The conference's schedule was set up to cover sessions, panels, speakers, and tour experiences. Very often, they would include a speaker over lunch. We would get our food and start eating, and usually 30 minutes into the lunch, a speaker would give a speech or presentation and then take questions from the scholars.
My favorite speaker from the conference was Charles Haynes. He is the Vice President of the Religious Freedom Center, an organization dedicated to educating the public on religious liberty in regards to the First Amendment. Haynes spoke about how the efforts of students crafted significant change in the world, and that students are very commonly the first to have their First Amendment rights stripped away. "People always ask me, 'do high school students have First Amendment rights?'" he said. "What I tell them is 'well...are they human?'"
“In today’s times, our high school’s are far too often places where the first amendment goes to die.”
Haynes's concerns are echoed across the country. The Student Press Law Center–a non-profit organization aiming to support and promote the First Amendment in schools–publishes news articles whenever high school and college students are in danger of suppression of their First Amendment rights. This includes schools stripping funding from student newspapers and the legal challenges against student journalists. “In today’s times, our high school’s are far too often places where the first amendment goes to die,” Haynes said as he neared the end of his speech.
Once he opened the floor to questions, I asked him about where our freedom of religion ends. My question was maybe 30 words, but Haynes was able to speak for nearly five minutes about the topic. In my question, I specifically mentioned the landmark Supreme Court Case, Masterpiece Cakeshop v. Colorado Civil Rights Commission, which ruled–in that particular situation–a bakery owner reserved the constitutional right to deny his service of making a cake for a gay wedding.
In Haynes's answer, he used a 2015 Utah Law as example to discuss how progress can be made towards allowing for both religious freedom and LGBT rights. Nicknamed the "Utah Compromise," the law protected the LGBT community from discrimination in employment based on their identity or sexual orientation, but still allowed for churches and other religious institutions to maintain their opinions against homosexuality.
Most days held a common theme, with the panelists, speakers, and experiences being related to the theme in some way. Day four's theme was "Fundamentals of Journalism," which explores First Amendment Law, a topic of great interest to me. After lunch, we boarded the bus to head down to the District of Columbia's Federal District Courthouse.
A few students got the opportunity to argue a mock court case that focused on the First Amendment, in front of a real judge. I was honored to be on a team of four scholars selected to serve as the mock trial's lawyers for the case. The mock case pitted a school against a group of students, as was the case in landmark Supreme Court case Tinker v. Des Moines Independent Community School District. The school, in this case, mandated a new dress code that stated that all students may not wear any attire with any message whatsoever. There were no exceptions; a simple Nike or Adidas logo would be in violation of the dress code. This dress code was put in place to address a series of incidents which interrupted the operation of the school, such as teachers not being able to control classrooms.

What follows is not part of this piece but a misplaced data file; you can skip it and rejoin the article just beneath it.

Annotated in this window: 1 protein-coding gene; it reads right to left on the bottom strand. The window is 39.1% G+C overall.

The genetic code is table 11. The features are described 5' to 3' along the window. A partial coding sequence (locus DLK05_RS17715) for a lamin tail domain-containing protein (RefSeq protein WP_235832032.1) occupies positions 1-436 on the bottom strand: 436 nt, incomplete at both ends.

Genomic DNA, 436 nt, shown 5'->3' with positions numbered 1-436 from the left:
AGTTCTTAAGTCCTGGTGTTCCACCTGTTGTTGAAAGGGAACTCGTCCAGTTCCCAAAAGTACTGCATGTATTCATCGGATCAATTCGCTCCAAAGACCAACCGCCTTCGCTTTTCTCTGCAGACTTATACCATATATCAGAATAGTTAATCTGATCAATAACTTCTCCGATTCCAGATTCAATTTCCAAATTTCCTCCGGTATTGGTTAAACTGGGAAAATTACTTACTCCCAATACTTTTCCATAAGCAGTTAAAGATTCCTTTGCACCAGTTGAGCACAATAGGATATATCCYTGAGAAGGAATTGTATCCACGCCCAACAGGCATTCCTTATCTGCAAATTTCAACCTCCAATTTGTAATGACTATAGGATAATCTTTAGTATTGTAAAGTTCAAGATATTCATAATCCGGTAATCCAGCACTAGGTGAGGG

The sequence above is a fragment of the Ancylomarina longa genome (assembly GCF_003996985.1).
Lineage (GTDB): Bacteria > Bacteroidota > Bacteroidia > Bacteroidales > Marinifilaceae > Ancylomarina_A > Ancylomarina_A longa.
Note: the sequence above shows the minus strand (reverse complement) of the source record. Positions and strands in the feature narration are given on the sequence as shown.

Of course, as irony would have it, I was one of two students assigned to represent the school's side of the argument (after being on this side, trust me: it's the wrong side of the argument).
Despite my disagreements with the side I was defending, I did my best. That, however, did not stop Judge Royce Lamberth from pushing back on every single one of my points. I was grateful for the opportunity, and Judge Lamberth truly made the experience all the better. In his speech to the scholars afterwards, he even pointed at me and called me the "unlucky" one because he questioned my points with such rigour.
After the arguments, the Judge and I conversed about the recent legislation enacted in Alabama and Missouri, which aims to circumvent the precedent set in landmark abortion rights case Roe v. Wade. Judge Lamberth stated that he thought enacting that legislation was not a smart move, saying that Robert's Supreme Court will not overthrow Roe's precedent with one case.
In that same conversation, I told him about my hope to someday defend the First Amendment in that very same court. He told me how outstanding that dream was, and he told me of his experience in military and government law. "Well, you are just the sort of person I would love to have clerking for me down the road," he then said while laughing. "Unfortunately, I'll probably be dead by then."
There are, of course, more speakers we heard from, more sites we visited, more tours we experienced, and more panels we listened to. There is simply not enough room in a single story to explain how amazing and beneficial this experience was to me.
I made amazing friends, forging friendships I hope to maintain forever. There is truly nothing more you can ask for than the opportunity of joining a group of intellectual students who care about the same things you do.
I would be remiss if I didn't thank the wonderful staff of the Freedom Forum Institute and the Newseum, who hosted us for the week. Additionally, all of the presenters, speakers, and panelists were so amazing during this week, and there are no words that can describe how thankful I am for their work.
If you are a journalism student and will graduate in 2021, I highly encourage you to apply to next year's conference. You can apply here. Their website explains all of the details about what is required in the application. There is no application fee.
If you teach journalism in high schools, please encourage your students to apply. Your students will love the experience, come home, and thank you for recommending it to them.
Photos courtesy of the Freedom Forum Institute